Across the range of industries that I am involved with — digital and print media, publishing, PR, advertising, and travel — none is more heavily dependent on networking than the travel industry, especially the small but vibrant gay travel industry. This group is comprised of a wide variety of professionals from travel agents to guesthouse owners to journalists to destination marketers. Most have at least two key attributes in common: an unquenchable passion for travel and a gut feel for true hospitality.
The love of travel unites members of the gay travel industry in an exciting pursuit. There is nothing like the good-natured one-upmanship you’ll find at our networking events when swapping the question, ‘where have you traveled to lately?’. In addition, the sense of hospitality makes gatherings truly warm and enjoyable affairs. Typically I’m not a joiner. I’m a reluctant attendee of meetings, and I have rarely run for office in any group I belong to. The exception for me is travel gatherings. I love meeting the friends I’ve made over the years in the gay travel industry — an integrated mix of gay women and men — all united by their love of travel.
I started in this industry in 1997, and I remain friends with people I met then, some of whom had started much earlier. The industry itself is only 40 years old so there are people at networking events who were there from the beginning, imbuing a sense of living history to this young, evolving segment.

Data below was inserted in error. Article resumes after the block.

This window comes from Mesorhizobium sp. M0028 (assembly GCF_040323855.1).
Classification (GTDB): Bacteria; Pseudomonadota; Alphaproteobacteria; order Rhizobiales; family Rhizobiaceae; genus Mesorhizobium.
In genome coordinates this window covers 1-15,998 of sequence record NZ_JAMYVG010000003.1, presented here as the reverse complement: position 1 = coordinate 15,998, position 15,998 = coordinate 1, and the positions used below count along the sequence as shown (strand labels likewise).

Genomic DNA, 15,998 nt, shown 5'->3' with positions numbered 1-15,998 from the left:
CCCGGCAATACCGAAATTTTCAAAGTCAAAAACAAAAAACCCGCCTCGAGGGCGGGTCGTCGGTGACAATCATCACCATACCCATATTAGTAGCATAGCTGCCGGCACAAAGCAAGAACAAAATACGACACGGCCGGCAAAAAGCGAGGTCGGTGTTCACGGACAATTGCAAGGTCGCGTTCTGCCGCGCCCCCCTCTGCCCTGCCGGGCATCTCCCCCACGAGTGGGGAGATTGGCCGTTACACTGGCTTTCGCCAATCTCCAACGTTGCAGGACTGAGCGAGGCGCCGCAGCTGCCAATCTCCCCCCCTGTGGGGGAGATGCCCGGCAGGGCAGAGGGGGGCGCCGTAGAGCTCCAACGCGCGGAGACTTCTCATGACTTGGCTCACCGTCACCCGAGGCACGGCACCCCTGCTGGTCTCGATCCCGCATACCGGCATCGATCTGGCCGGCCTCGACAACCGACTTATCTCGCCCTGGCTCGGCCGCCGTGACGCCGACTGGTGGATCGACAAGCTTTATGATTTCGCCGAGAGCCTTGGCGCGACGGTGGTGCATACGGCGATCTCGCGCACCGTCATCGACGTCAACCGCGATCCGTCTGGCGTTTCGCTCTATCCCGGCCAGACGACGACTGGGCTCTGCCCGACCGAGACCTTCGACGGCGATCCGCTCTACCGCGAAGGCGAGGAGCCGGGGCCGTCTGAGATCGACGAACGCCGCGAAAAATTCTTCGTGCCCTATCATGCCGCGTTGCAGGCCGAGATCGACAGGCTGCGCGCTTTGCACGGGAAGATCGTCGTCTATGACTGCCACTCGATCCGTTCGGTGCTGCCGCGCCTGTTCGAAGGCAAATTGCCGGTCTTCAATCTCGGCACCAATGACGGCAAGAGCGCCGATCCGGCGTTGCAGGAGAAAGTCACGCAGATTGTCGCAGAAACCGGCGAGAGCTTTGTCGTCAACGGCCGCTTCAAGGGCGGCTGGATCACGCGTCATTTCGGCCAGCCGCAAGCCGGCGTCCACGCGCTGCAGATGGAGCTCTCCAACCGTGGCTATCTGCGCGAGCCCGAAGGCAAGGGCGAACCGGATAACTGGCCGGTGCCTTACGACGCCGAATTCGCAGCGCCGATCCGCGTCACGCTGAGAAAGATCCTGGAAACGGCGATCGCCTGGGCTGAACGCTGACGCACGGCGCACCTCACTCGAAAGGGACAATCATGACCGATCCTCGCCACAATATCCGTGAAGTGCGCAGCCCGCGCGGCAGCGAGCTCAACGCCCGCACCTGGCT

Member of this industry typically are not in it for the money (ask a freelance travel writer or a small guesthouse owner) but rather for the opportunity to travel or share one’s treasured destination, attraction or B&B with fellow travelers. We get to do so primarily at two important annual gatherings, including the International Conference on Gay & Lesbian Tourism, hosted by CMI (CommunityMarketing.com), founed in 1992, and the IGLTA Annual Global Convention, organized by the International Gay and Lesbian Travel Association (IGLTA.org), founded in 1983. This year Antwerp is IGLTA’s host city.
Since this is such a supportive industry even putative competitors support each other, and share information. The best breakout sessions at these gatherings involve companies or destinations revealing what might be closely-guarded proprietary information in other industries. It’s especially important in gay travel for a mainstream company (like a hotel chain) that is interested in the gay market to appear at these key networking events almost as much as their actual consumer marketing efforts in the media or elsewhere. It shows a level of seriousness and commitment that is noted by other attendees. The picture here is from last year’s IGLTA convention in Toronto.